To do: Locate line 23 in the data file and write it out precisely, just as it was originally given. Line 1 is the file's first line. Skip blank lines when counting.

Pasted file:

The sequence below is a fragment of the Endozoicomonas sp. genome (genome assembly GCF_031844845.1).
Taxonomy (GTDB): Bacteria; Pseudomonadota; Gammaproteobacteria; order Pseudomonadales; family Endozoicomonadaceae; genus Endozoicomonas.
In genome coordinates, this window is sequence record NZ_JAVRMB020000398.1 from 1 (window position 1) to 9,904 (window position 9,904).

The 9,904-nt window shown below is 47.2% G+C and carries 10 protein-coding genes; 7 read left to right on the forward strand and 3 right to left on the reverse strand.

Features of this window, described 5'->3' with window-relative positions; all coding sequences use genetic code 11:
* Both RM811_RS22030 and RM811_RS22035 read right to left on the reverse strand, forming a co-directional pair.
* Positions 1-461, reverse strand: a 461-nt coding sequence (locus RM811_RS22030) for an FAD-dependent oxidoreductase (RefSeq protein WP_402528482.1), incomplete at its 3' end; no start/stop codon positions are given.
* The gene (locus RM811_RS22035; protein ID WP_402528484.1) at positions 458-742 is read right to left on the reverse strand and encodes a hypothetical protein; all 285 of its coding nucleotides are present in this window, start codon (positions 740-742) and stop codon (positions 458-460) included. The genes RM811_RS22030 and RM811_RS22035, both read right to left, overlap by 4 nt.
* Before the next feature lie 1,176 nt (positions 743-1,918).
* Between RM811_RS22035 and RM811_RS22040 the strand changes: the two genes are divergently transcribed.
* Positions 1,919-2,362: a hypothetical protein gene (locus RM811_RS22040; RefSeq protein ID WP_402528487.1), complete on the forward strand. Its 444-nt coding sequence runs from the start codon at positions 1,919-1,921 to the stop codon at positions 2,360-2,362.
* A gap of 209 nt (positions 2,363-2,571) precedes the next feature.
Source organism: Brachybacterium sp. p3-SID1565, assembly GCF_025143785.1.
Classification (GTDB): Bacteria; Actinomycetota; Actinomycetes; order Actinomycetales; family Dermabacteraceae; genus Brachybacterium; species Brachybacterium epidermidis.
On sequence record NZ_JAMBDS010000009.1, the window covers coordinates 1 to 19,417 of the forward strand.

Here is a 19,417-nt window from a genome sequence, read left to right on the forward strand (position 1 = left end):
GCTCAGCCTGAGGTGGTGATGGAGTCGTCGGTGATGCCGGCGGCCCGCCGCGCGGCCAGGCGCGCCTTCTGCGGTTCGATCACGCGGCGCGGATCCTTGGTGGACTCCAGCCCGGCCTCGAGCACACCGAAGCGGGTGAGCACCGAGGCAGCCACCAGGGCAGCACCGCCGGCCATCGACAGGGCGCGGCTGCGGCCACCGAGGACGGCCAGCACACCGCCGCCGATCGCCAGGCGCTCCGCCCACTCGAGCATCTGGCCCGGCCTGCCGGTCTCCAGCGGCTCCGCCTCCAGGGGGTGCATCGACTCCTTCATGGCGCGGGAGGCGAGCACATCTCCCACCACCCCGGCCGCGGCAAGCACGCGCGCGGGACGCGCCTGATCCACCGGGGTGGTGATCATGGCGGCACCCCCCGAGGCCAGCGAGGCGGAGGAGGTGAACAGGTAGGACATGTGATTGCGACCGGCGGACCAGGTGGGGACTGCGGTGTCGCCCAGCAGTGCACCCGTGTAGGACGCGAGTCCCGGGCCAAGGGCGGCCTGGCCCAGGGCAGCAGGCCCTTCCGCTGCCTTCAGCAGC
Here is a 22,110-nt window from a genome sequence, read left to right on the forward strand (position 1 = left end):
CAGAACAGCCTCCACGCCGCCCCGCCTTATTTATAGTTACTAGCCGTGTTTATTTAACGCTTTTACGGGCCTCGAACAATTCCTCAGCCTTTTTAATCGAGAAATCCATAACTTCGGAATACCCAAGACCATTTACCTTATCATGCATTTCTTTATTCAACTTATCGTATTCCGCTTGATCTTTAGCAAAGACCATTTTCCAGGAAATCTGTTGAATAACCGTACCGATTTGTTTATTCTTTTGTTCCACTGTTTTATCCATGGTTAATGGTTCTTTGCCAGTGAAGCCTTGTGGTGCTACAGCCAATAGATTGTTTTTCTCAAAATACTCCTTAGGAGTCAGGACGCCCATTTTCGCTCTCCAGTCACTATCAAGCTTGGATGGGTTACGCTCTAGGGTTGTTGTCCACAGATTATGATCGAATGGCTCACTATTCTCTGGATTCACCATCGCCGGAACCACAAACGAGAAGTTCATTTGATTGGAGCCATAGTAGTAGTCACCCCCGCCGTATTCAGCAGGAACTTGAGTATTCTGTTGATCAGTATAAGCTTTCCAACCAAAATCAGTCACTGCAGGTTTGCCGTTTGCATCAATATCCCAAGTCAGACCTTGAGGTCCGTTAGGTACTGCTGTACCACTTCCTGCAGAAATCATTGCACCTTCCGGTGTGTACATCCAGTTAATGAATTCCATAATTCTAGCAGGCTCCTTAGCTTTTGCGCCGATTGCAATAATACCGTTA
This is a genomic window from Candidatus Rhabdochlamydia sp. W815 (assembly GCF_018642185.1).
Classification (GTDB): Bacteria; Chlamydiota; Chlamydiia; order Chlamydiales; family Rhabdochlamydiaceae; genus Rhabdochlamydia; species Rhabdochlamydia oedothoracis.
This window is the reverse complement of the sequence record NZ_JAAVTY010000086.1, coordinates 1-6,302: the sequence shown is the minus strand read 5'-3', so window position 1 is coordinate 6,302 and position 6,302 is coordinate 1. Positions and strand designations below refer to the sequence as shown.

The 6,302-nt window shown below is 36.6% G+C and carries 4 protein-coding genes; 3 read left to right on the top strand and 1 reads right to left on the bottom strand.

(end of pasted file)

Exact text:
The 6,302-nt window shown below is 36.6% G+C and carries 4 protein-coding genes; 3 read left to right on the top strand and 1 reads right to left on the bottom strand.